This article outlines a few of our favorite books upon which to build a project management career.
Table of Contents
To stay relevant in your profession or area of interest, in our opinion, requires investment beyond doing the work. It also likely should extend beyond the work your present position requires or broadening your perspective and potential skills. There can be no harm in exploring other things than your principle domain of operation. In fact, we discussed this in a LinkedIn article. An easy way to explore concepts can be through reading. I have met some professionals that do not read, but these are a few to be sure. Though reading is not learning, it can be an early gateway to the exploration of new ideas that have low risk. Reading can give us a different perspective that makes helping in resolving our professional complications possible.
The Project Management Body of Knowledge is the cornerstone of project management, even if you don’t plan on getting a certification. It is a great source of process, techniques, and terms; however, it may not be such an easy read. Any individual that is interested in looking at project management from a process perspective would benefit from this book as a reference.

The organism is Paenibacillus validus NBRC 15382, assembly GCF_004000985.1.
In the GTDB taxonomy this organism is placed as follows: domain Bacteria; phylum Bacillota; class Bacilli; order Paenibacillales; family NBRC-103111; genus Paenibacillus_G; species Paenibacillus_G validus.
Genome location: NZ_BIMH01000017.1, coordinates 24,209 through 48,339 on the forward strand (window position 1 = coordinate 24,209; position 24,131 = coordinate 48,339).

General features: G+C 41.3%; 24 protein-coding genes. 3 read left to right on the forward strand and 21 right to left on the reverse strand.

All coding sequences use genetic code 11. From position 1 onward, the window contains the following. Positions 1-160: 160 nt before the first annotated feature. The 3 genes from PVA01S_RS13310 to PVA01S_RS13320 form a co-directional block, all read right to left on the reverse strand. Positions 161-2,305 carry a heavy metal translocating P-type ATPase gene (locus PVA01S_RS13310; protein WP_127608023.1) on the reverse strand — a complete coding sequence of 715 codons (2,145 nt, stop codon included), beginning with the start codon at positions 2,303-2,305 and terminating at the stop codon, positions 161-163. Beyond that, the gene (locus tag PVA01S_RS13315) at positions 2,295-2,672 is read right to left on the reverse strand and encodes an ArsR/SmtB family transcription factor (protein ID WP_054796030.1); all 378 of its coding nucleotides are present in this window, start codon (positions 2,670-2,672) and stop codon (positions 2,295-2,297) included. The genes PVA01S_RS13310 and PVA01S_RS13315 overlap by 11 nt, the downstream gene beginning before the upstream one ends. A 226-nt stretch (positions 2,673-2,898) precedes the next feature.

Here are a few of our favorite books upon which to build a project management career:
1. A Project Manager's Book of Forms: A Companion to the PMBOK Guide, by Cynthia Snyder Dionisio - a great reference book of forms to use or for developing company-specific forms
2. Beginner to Expert, by Terrence Stone – this book is about Agile Project Management and provides a look at secrets to become a Leader and Professional Manager.
3. Mind Map for Effective Project Management, by Maneesh Dutt – Mind Mapping opens a great door for me when trying to breakdown a problem or to establish a plan. This book is an excellent book about applying Mind Mapping to project management.
4. 151 Quick Ideas to Deal with Difficult People, by Carrie Mason-Draffen – one of my favorite sayings is: “if it weren’t for people, I would have no problems”. Difficult people are everywhere, and they aren’t being difficult on purpose. There is always a not so obvious reason. This book provides examples of difficulties and ideas to solve them.
5. Emotional Intelligence for Project Managers: The People Skills You Need to Achieve Outstanding Results, by Anthony C. Mersino – people skills are in big demand. People deliver projects, so leading and working with people is critical.
6. Risk Management Tricks of the Trade for Project Managers, by Rita Mulcahy and Mary Pat Shaffer – a great book on Risk management and has over 1000 sample risks.
One of the benefits of teaching project management, if exposure to many good textbooks on the subject.
1. Fast Forward in MBA – Project Management – Eric Verzuh – quick get up and running and the book has a small enough physical profile to be able to keep close at hand. The book provides a wide view of project management from the operating environment, financial decision models, to the decomposition of the work and schedule development that are helpful.
2. Project Toolbox – Dragan Z. Milosevic – comprehensive and academic approach to project management, including decision-making tools that serve double duty as management and project management. This book is not so easy of a read and has been used in Master level project management classes.